# The Chemistry behind creating Polylactic Acid (PLA)

I've seen a few videos of persons creating plastics from starch by adding an acid, glycerol, and water, however no explanation of the chemistry. Does anyone know what $\ce{(C6H10O5)_{n} + C3H8O3 + C2H4O2 + H2O -> (C3H4O2)_{n} + (what)}$? or does it?

I only have a basic understanding of organic chemistry, so sorry if the equations don't make sense.

Polylactic acid polymers are creating a lot of interest these days because they're biodegradable. On the downside, corn starch is often one of the starting materials...and corn is also used as a food source, so there's some controversy over the wisdom of this approach.

I think I've found a site that takes the approach you're basing your question on...but there are a couple of issues with the equation you've written. So, I'll answer this question in two parts. Plastic from starch is what you saw in the video; PLA from starch is what you asked about.

Plastic from starch. The recipe for the plastics-from-starch uses starch, glycerol, acetic acid (the $\ce{C2H4O2}$ in your equation) and water as a solvent. (They do not add lactic acid, the $\ce{C3H8O3}$ in your equation, but lactic acid can be produced by hydrolysis of the starch.) With the starch-acetic acid-glycerol recipe, you do not actually make a PLA polymer, but a starch polymer that is somewhat like it instead. (Ref)

So, starch is a polymer that looks like this:

In water, it tends to ball up into globular clusters due to hydrogen bonding. By adding acetic acid and heating the starch in water, you "denature" the starch and turn it into "disordered chains" that stretch out. When you let these disordered chains dry, they become entangled and form a flexible film, the plastic. In this recipe, the glycerol is included as a plasticizer, so it is unchanged chemically in the reaction. The glycerol also helps to keep the starch stretched out by stabilizing it with hydrogen bonding. Plasticizers (as the name would indicate) are additives that increase the plasticity of a plastic and make it more durable or flexible. Changing the amount of glycerol in the recipe can have a big effect on the strength of the plastic film you make. This is the process you're seeing in the videos, I think.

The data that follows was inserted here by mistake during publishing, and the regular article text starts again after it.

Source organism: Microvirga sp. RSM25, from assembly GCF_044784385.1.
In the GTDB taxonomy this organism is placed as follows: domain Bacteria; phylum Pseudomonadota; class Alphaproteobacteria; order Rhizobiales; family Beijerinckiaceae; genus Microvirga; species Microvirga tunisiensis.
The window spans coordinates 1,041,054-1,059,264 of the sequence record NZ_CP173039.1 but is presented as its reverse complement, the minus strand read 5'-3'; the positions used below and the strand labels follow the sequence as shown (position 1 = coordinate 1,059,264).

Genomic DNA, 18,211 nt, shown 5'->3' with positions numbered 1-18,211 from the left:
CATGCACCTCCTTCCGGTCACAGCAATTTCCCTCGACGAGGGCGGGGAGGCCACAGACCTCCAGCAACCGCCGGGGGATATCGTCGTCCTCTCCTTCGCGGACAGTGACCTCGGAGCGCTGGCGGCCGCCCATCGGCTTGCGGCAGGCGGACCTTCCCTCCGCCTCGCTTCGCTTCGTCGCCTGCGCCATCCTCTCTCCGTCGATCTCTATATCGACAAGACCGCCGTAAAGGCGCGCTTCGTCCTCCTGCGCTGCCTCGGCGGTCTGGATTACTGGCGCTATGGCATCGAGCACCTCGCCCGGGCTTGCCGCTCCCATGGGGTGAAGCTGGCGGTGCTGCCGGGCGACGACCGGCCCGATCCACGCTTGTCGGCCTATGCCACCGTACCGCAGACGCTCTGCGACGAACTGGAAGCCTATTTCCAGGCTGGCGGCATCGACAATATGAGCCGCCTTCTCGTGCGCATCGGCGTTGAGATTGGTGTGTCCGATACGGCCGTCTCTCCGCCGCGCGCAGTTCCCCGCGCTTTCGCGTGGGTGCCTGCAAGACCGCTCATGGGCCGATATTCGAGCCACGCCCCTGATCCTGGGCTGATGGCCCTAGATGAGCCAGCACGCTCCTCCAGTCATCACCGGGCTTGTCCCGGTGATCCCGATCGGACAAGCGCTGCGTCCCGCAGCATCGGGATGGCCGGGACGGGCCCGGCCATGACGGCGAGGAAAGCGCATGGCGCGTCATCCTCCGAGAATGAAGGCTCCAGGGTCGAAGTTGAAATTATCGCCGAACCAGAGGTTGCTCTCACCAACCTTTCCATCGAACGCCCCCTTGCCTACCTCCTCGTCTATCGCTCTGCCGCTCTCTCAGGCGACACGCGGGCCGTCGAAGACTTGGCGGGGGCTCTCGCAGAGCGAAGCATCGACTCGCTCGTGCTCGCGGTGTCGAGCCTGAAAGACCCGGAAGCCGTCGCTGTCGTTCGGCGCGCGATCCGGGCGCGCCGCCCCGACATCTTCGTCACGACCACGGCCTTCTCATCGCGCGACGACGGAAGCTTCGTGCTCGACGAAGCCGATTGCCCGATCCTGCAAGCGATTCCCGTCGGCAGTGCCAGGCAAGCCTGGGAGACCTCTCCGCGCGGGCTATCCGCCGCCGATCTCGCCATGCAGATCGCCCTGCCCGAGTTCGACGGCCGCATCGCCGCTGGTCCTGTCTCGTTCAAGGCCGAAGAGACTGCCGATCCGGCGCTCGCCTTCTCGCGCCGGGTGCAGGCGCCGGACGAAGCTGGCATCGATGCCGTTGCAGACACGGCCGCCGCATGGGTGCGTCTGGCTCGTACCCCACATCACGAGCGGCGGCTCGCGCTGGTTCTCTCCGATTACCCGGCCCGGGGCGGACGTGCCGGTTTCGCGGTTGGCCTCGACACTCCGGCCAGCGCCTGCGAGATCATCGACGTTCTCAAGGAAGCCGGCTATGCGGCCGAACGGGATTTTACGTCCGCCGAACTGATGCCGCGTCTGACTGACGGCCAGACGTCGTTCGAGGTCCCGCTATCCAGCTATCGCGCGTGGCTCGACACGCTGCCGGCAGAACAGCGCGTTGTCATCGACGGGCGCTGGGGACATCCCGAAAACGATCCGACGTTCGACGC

Making PLA from starch. This is going to be a bit of a challenge to explain depending on your understanding of organic chemistry, but hopefully the pictures will help. When you make PLA commercially, you digest starch, usually with a bacteria, to turn it into lactic acid (see picture below for the structure of lactic acid). This lactic acid must be purified to make a high quality product. If you just combine a bunch of lactic acid molecules to make PLA, one water molecule would be lost each time they combine...sort of like this. (This is an acid and alcohol combining, not two acids, but the idea is the same.) The water in the polymerization reaction leads to a poor quality plastic.

So, in commercial synthetic schemes, two purified lactic acid molecules are reacted to form lactide...they come together in a controlled condensation reaction, with the loss of water. (Ref for picture.)

Now you can use the lactide, i.e. "lactic acids with the water removed", to do the polymerization to PLA. You add an initiator to open the lactic acid by breaking the bond between the $\ce{O-C}$ in $\ce{O-C=O}$ and this gives you 2 lactic acid molecules hooked together...which react with another lactide molecule to add two more lactic acid molecules to the growing chain, and so on. And that's how the PLA forms.

So the reaction sequence is strach-> lactic acid-> lactide + $\ce{H2O}$ -> PLA

Probably more than you wanted to know!

• No, actually it's exactly what I wanted to know. How to make PLA, as well as what kind of plastic those start to plastic videos are actually making. It's answers like this that will quickly take chemistry out of beta :) – user310 Jun 8 '12 at 12:48
• To all: Here's a nice little pdf about actual PLA, including time and temperature: Synthesis and Characterization of Poly (Lactic Acid) for Use in Biomedical Field – Ben Welborn Jul 8 '16 at 17:43